In this episode, I’ll discuss whether meropenem should be given by continuous infusion in critically ill patients.
A continuous infusion of meropenem helps to ensure 100% time above MIC and is often employed for resistant infections. This has led some to question whether it is better to routinely give meropenem as a continuous infusion in critically ill patients. A group of authors published in JAMA a double blind randomized trial looking at continuous vs intermittent infusion of meropenem in critically ill patients.
The primary outcome was a composite of mortality and emergence of pandrug-resistant or extensively drug-resistant bacteria compared with intermittent administration in critically ill patients with sepsis. Just over 600 patients were enrolled and split between the following 2 groups:
The intermittent group received meropenem 1g IVMB every 6 hours for 24 hours, then 1g every 8 hours thereafter.
The continuous group received meropenem 1g bolus followed by a 3g infusion given over 24 hours.
Both groups received 33% less meropenem if the creatinine clearance was below 50 mL/min.
Almost two-thirds of the patients in the study had septic shock and the median duration of antibiotic therapy was 11 days. The primary outcome occured in 47% of the continuous group and 49% of the intermittent group, a difference that was not statistically significant.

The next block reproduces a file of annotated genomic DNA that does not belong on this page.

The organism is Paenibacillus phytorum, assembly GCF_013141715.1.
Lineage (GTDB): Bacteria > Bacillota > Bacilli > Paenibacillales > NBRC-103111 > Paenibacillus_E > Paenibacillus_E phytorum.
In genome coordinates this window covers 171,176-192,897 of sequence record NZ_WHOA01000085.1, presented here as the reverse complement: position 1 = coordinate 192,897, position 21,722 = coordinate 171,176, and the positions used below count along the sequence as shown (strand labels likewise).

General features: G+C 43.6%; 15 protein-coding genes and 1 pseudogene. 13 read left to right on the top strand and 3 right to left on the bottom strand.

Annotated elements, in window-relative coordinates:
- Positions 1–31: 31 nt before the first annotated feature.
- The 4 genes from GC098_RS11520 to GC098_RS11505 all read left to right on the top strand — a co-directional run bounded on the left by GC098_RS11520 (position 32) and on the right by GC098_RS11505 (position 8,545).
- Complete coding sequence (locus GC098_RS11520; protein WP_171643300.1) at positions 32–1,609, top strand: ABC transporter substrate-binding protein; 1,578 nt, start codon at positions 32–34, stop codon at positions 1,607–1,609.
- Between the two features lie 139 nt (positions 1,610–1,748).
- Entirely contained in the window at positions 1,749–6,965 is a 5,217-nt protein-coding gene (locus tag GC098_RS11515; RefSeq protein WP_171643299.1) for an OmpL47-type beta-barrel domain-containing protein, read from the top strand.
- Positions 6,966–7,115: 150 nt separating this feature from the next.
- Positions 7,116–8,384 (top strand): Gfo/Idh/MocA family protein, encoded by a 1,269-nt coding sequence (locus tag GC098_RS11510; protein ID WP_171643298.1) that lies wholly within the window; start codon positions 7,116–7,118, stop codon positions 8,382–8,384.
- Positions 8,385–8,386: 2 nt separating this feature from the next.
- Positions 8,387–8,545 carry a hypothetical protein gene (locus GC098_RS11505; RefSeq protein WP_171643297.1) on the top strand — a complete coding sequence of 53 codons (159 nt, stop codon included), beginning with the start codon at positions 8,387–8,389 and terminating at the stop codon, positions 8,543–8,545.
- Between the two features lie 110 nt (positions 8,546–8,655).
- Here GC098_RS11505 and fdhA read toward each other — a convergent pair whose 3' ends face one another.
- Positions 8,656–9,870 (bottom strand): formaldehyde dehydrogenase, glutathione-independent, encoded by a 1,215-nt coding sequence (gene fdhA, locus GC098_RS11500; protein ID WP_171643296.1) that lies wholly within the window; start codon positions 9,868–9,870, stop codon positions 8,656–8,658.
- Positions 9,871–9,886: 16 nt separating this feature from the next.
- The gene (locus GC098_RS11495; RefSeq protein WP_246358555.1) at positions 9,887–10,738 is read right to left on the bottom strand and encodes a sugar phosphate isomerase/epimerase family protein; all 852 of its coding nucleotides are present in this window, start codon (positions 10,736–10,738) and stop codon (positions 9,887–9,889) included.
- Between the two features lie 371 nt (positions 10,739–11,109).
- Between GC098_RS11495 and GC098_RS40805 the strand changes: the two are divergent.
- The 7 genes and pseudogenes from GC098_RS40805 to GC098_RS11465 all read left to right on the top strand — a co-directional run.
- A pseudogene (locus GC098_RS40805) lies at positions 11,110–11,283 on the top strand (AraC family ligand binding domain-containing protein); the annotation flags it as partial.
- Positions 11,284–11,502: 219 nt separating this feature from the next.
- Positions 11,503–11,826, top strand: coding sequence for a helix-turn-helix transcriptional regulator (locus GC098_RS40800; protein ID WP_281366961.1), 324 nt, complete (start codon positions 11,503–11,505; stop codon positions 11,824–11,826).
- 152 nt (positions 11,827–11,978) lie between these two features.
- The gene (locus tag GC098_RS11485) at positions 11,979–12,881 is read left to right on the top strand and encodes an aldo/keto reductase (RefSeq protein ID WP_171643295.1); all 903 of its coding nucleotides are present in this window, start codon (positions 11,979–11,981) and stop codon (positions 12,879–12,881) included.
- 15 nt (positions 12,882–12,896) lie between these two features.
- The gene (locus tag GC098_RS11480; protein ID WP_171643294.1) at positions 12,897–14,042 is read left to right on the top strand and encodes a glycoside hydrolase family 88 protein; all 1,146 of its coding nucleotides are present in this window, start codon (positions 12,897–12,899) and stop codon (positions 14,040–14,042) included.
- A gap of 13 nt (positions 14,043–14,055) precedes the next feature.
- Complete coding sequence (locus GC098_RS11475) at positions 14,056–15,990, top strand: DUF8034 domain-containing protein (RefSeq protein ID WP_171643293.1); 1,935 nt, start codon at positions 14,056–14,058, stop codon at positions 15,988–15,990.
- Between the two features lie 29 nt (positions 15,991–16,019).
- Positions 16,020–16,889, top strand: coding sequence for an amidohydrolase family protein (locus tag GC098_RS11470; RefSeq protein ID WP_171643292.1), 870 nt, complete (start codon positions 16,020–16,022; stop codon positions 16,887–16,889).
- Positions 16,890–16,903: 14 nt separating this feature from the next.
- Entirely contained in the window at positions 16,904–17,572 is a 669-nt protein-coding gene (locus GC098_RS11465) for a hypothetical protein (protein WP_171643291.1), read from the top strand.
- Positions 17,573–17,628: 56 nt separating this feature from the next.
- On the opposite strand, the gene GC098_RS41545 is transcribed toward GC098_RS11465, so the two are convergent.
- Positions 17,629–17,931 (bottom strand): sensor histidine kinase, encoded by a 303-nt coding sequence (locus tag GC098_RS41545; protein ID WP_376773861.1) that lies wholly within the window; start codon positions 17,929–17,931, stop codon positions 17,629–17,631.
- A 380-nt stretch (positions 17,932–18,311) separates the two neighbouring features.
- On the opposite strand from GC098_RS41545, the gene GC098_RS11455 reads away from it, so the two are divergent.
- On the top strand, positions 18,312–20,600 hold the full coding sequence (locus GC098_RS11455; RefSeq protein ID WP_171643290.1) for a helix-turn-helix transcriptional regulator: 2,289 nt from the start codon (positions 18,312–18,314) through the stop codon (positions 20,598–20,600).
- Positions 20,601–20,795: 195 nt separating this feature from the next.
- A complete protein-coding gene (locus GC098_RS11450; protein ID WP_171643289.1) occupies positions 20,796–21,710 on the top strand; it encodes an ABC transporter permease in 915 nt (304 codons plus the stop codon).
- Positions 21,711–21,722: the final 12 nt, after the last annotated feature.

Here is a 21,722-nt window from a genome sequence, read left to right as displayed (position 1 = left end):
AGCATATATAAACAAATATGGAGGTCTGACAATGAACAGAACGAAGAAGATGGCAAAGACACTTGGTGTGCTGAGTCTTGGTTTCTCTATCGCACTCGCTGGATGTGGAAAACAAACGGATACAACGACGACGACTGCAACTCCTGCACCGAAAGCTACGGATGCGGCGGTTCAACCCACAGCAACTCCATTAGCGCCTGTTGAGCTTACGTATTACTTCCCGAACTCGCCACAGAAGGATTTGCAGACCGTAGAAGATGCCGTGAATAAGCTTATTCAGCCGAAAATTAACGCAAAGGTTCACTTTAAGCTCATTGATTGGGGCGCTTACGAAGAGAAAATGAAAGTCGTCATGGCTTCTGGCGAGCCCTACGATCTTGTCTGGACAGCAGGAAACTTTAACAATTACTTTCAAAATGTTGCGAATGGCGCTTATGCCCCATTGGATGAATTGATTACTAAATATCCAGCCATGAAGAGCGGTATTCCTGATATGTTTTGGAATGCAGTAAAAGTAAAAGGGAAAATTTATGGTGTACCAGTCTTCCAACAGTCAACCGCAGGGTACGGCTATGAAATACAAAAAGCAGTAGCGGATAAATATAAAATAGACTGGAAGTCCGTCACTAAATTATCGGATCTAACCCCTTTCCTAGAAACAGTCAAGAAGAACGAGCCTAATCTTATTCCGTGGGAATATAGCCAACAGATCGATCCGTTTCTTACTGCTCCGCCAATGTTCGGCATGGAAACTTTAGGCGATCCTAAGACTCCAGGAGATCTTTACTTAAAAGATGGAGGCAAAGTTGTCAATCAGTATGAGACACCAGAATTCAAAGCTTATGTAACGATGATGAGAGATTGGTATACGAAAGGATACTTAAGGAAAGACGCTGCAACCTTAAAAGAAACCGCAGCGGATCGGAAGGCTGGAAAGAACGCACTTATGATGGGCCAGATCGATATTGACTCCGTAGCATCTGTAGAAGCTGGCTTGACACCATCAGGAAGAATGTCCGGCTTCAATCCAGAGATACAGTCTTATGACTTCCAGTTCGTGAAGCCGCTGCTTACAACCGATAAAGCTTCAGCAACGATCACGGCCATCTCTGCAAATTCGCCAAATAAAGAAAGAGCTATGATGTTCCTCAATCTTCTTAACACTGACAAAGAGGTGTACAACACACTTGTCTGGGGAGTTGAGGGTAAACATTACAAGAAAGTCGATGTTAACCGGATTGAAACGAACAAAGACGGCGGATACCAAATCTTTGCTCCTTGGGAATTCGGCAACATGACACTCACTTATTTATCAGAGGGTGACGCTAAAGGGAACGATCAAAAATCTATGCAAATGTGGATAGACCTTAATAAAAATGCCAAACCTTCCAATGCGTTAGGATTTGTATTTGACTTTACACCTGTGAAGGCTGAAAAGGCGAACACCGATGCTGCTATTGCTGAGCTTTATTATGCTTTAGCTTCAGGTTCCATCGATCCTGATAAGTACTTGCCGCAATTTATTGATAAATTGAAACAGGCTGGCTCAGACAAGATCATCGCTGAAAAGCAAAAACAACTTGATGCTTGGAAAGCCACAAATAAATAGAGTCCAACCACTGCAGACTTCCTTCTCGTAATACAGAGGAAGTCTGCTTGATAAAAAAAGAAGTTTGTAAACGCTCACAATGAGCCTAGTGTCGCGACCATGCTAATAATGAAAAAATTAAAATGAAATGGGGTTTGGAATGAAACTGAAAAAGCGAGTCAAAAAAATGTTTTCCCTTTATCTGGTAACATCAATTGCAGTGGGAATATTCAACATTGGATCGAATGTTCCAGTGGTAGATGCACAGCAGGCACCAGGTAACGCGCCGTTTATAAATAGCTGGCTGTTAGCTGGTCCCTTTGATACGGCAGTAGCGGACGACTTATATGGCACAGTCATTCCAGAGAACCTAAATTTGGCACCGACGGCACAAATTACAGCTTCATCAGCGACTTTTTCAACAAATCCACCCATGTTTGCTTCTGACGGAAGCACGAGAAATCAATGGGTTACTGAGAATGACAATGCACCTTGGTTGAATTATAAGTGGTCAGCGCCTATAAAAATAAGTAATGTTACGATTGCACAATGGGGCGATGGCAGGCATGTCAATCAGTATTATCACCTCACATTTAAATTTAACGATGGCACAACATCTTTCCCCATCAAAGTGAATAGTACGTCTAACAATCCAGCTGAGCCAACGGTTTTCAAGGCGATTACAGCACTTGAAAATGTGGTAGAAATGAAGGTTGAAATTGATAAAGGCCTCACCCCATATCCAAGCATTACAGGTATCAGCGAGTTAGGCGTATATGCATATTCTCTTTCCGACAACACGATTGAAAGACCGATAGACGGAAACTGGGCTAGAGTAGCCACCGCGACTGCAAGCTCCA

Several secondary outcomes were also examined, but again, there was no difference found between groups. There were no seizures, allergic reactions or other adverse events reported.
The authors concluded:
In critically ill patients with sepsis, compared with intermittent administration, the continuous administration of meropenem did not improve the composite outcome of mortality and emergence of pandrug-resistant or extensively drug-resistant bacteria at day 28.
While this study does not refute the use of continuous infusion when warranted in a patient that requires 100% of the dosing interval to be above the MIC, it suggests that it is not worth the effort of preparing and giving continuous infusions over intermittent ones routinely to critically ill patients.
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